This is from the New Directions web site:
Aspen has always been a popular wood for building across North American and Asia, because of its resistance to insects and molds, and continues to be used in saunas. It is not only used as a preservative in cosmetics, but also for its skin smoothing properties. Aspen Bark was traditionally used in tea-like drink for coughs, and its leaves were used as poultices for sore joints.
Common Uses: A brown powder that is soluble in solutions of alcohol and water, it is believed to be an effective natural preservative that prevents molding. A tincture is made to add to the water phase of the product and used at 1.5 to 3.5%.
That said, I'm not sure how confident I would be in using only a botanical as a preservative. If you're sure you want to go this route, I'd recommend having it challenge tested. (Not sure how you'd go about that but.... safety first.)
Thanks for your answer! With the general consensus of everybody here, I’m definitely gonna be looking at a different route. When you said the world botanical, all I thought was how “botanicals” are germ food typically, how silly of me! I’m going to reply to everyone and ask everybody this, but do you know of any good, effective preservatives for very sensitive dry skin?
You would still need to use a broad spectrum preservative of some sort to stave off the other nasties when you cosider what Misschief said.
Thanks for your answer! Definitely not gonna go the aspen route. Do you know any preservatives for very sensitive dry skin that I could use? Beginner here lol.
New Directions is describing this product with "weasel words" like "it is believed to be." I want to see something more confident like "scientific studies show..." before I'm willing to believe this is a legitimate preservative. IMO don't read too much into the N.D. hype.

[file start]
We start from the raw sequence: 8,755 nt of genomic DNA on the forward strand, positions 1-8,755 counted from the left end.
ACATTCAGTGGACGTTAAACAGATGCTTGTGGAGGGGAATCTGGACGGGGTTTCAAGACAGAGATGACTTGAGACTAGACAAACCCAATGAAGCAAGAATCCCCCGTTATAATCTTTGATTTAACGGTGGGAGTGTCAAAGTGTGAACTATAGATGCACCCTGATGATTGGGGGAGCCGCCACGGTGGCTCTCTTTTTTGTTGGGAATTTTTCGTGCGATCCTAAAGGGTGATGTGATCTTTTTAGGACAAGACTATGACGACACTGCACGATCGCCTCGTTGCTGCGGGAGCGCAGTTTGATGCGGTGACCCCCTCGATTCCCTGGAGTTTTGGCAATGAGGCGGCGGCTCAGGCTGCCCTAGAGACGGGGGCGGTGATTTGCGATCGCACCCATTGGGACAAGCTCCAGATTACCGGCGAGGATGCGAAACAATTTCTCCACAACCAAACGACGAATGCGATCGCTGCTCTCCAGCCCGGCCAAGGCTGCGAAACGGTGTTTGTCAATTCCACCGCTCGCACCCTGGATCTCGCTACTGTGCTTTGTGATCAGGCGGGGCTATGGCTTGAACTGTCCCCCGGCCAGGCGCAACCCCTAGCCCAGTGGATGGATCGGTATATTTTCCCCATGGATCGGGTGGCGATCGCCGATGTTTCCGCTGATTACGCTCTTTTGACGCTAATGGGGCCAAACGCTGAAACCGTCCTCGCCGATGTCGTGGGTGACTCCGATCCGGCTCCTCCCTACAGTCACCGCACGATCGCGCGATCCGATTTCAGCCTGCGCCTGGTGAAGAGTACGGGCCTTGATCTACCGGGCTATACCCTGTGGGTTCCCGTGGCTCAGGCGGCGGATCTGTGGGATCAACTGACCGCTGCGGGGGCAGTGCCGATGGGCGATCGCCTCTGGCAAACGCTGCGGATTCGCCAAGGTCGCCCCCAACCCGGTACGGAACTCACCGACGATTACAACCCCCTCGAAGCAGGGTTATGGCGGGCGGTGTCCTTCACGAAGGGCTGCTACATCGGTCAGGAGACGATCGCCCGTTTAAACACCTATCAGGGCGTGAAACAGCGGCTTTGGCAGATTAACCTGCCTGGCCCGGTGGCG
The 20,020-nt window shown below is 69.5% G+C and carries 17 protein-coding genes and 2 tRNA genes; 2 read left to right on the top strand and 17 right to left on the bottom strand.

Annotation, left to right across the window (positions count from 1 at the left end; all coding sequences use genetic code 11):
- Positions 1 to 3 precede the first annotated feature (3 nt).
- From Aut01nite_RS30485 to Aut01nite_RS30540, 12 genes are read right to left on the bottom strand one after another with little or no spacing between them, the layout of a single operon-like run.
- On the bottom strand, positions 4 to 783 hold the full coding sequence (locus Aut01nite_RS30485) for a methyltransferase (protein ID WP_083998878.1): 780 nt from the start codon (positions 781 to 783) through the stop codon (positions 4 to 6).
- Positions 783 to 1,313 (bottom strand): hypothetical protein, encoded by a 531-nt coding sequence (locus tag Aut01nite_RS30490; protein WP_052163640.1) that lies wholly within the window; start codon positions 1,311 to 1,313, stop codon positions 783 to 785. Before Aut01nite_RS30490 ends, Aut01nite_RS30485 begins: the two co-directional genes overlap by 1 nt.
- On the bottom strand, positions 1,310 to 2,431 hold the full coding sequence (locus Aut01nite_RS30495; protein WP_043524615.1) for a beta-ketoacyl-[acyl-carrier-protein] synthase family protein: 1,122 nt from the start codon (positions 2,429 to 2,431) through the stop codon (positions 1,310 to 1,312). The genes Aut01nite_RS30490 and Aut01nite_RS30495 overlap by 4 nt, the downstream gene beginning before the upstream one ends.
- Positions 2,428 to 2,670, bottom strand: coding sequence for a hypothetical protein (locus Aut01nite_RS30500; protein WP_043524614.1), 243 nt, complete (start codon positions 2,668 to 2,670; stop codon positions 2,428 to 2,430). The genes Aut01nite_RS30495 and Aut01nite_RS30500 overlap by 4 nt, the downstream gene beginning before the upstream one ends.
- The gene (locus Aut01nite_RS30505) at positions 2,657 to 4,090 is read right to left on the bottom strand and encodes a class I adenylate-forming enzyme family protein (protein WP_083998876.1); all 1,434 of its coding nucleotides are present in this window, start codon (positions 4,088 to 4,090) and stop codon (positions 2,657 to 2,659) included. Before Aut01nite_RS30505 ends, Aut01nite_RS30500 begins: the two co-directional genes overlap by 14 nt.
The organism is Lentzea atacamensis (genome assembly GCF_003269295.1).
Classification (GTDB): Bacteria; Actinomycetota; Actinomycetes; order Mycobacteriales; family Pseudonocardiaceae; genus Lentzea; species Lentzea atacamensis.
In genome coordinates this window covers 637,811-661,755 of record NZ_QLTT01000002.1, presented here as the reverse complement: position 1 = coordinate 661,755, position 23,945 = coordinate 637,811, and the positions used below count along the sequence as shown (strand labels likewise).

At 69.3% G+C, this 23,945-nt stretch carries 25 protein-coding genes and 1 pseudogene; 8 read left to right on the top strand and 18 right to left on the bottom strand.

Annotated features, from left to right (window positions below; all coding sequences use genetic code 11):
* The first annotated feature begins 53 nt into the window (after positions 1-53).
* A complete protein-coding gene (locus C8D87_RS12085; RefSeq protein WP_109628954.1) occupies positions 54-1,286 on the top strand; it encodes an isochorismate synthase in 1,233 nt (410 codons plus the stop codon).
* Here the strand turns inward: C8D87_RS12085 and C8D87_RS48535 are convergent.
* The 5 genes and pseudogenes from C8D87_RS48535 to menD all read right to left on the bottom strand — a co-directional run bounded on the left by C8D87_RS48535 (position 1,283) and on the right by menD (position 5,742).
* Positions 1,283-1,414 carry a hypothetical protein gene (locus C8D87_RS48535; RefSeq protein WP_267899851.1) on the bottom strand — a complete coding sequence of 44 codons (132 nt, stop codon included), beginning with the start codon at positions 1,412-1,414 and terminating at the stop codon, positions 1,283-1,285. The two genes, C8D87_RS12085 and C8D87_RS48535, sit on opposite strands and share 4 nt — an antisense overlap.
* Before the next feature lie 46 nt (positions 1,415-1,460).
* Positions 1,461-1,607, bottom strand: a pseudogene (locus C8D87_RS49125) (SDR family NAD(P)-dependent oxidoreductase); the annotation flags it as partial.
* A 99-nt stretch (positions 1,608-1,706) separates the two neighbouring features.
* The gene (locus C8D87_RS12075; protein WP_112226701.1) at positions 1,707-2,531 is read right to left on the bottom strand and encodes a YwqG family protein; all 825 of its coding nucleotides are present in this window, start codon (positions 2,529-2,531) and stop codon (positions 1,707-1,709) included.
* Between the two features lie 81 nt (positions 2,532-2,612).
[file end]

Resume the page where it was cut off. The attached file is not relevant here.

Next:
I'm much more willing to trust the preservative info from Making Skincare; they have no "dog in the fight" other than educating people. Per this website, Phytocide Aspen isn't much of a preservative for any kind of microbes. If the commercial product isn't a reliable preservative, I can't see how a homemade concoction would be any better.
– gram positive bacteria?
– gram negative bacteria?
Source: Preservative Reviews
Do a search on this page for phytocide - it's near the bottom of the list.
Thank you! I’ll definitely use this source when deciding on my final preservative. Do I want fungus and bacteria in my spray lotion? No lol. Do you know any preservatives that would be good for very dry, sensitive skin? Does this site have those kinds of resources?
DeeAnna beat me to it. These types of preservatives are not proven to be effective. You need to use proven preservatives and all preservatives are expensive if you want to play with lotions you need to pay the price to use proper preservatives. Preserving my lotions is one of my most expensive ingredients because I use a dual preserving system. The bacteria that can grow can cause infections if there are open wounds or lacerations, infections can go sepsis which can be deadly. It is just not worth the risk.
Yeah, I definitely hear you. I’d rather spend the money and create something fun WITHOUT the germs thank you lol! Yeah aspen is definitely not my buddy anymore. I was just reading up some more and read a few instances of people ending up in the hospital from molds that formed in their homemade body milk/moisturizer. Yeahhhh don’t want that to be me lol. Do you know any preservatives that could work for my sensitive, dry skin?
The phytocide preservative is not just aspen bark powder. The salicylates have been extracted from the bark, isolated and standardized to give the product. So it is really just salicylates with all of the other parts removed. (PhytoCide Aspen Bark Extract Powder - Active Micro Technologies
Reviews (such as the one mentioned above) of the phytocide product show very weak preservative activity. So you would be getting even less activity (if any) from aspen bark powder.
It is not worth the risk to use subpar preservatives.
Check out Making Skincare for reviews of preservatives and you should find one that is more suitable to your product.
Thank you so much! Yeah, aspen’s a no-no lol. As a beginner I really appreciate everyone’s help with this! Do you know any preservatives that would be fine for my sensitive, dry skin?